Education

Biden advisor notes incoming administration’s plan to neuter charter schools

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Last year, the Maine Legislature and Governor Janet Mills enacted a pair of bills curtailing the growth of the state’s public charter schools. Sponsored by Portland Rep. Mike Brennan, these changes to Maine law will severely limit the educational options available to Maine’s students.

In addition to previous limits on charter enrollment enacted in 2015, one bill capped the total number of charter schools allowed to operate in Maine at 10 schools. Rep. Brennan’s other bill specifically targeted Maine’s virtual charter schools, restricting all virtual charter enrollment to 1,000 total students across the entire state. That bill also prohibits virtual charters from expanding to serve new grade levels not provided for in their last renewed charter. 

These unnecessary restrictions give no option for Maine’s educational entrepreneurs to attempt alternatives to traditional schooling. Absent legislative action, innovation that has come to define charter and other alternative public schools will be permanently curtailed. At a time when students and parents are craving better schooling options, especially those which are remote, Rep. Brennan and Gov. Mills are on record for having worked against their interests.

On top of that, the incoming presidential administration in Washington D.C. will likely do all it can to limit opportunities for students and families to find their optimal educational environment.

In an Education Writers Association webinar held in late October, Stef Feldman, then-national policy director with Biden for President, was asked by organizers to provide a more detailed view of Biden’s stance on charter schools. Feldman said that it is the former Vice President’s position that private charter schools should not receive any federal dollars. 

She then expanded on that point to say that Biden would require nonprofit charter schools (including virtual schools) to be subject to the same regulation as traditional district schools. This would mandate charters’ adherence to state teachers’ union contracts, governance under local school boards and require them to implement standardized testing and curriculum requirements.

Implementing this aspect of Biden’s education platform could backfire for the incoming president’s administration. A recent memo by pollster Frank Luntz suggested that parents want more choice and better options for their children. Over 3-out-of-4 parents would like to see more vocational or work-based opportunities for their high-schoolers. The same proportion support “having education funding follow the student to whichever school they or their parent chooses.”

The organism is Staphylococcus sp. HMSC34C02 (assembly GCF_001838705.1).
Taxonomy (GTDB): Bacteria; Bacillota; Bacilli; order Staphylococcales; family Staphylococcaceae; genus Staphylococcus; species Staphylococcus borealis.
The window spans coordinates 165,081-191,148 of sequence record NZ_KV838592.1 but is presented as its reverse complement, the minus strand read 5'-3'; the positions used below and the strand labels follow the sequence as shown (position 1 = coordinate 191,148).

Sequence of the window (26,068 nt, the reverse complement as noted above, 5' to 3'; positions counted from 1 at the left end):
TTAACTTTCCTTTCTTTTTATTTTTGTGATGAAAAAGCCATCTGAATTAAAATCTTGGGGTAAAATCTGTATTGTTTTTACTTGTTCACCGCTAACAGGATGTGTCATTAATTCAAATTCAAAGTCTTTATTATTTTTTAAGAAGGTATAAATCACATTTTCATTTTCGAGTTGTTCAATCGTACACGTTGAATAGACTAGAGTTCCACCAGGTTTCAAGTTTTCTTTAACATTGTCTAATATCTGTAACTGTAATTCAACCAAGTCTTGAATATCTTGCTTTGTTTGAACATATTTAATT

A plurality of parents (42%) want education dollars to go directly to them, while only 1-in-4 would rather those funds go to educational institutions first. This shows that many parents see educational tax dollars not as property of the state, but a product of their labor, and rightfully so.

In response to Feldman’s comments, Corey DeAngelis, director of school choice at the Reason Foundation, shared a story earlier this year about the New York Board of Regents voting to close the top-performing Buffalo Academy of Science Charter School, or BuffSci. Several regents expressed concern that, due to impending state budget cuts, traditional schools’ should be prioritized over charter schools.

Even though the school in question had performed better than all but four or five other schools in the district, the board still voted to deny its charter renewal. DeAngelis called it “an obvious conflict of interest,” noting that “the decision should be up to families” whether their school stays open or not.

Thankfully, the NY Regents reversed their decision to close BuffSci after overwhelming backlash from parents. While, ultimately, the board did the right thing, this type of conflict could plague Maine’s charter schools if they become targets for local school boards. As long as school board members see the success of charter schools as a direct threat to traditional, district schools, parents and students will suffer from limited options. 

The fact is, charter schools are public schools. Since they are chartered by the state, they are required to be available to all students. While they are subject to additional scrutiny regarding performance through the terms of their charters, they are allowed more flexibility than traditional public schools. This allows them to innovate and compete for staff and students in ways not expected of other public schools. If the Biden administration fully pursues this policy initiative, it could completely neuter charters across the nation, as well as the incentives to start one.

The raison d-etre of charter schools is to find better ways to provide the service of education and to empower community leaders to pursue alternative ways of running a public school. As the widespread closure of schools and adoption of hybrid learning systems has thrust thousands of Maine’s working parents into the position of being a homeschool teacher (in addition to a breadwinner), many are craving more bang for their buck. 

This dramatic shift in daily life for millions should prompt state legislators to champion reforms that encourage school adaptability, parental agency and student achievement, rather than closing doors of opportunity to struggling students and families.

About Nick Murray

Nick Murray, of Cornish, currently serves as Policy Analyst with Maine Policy Institute, writing, researching, and bringing Mainers together over the issues facing the state. Previously, he served as Outreach Coordinator, planning events to spread the word about Maine Policy's work to new audiences around Maine.

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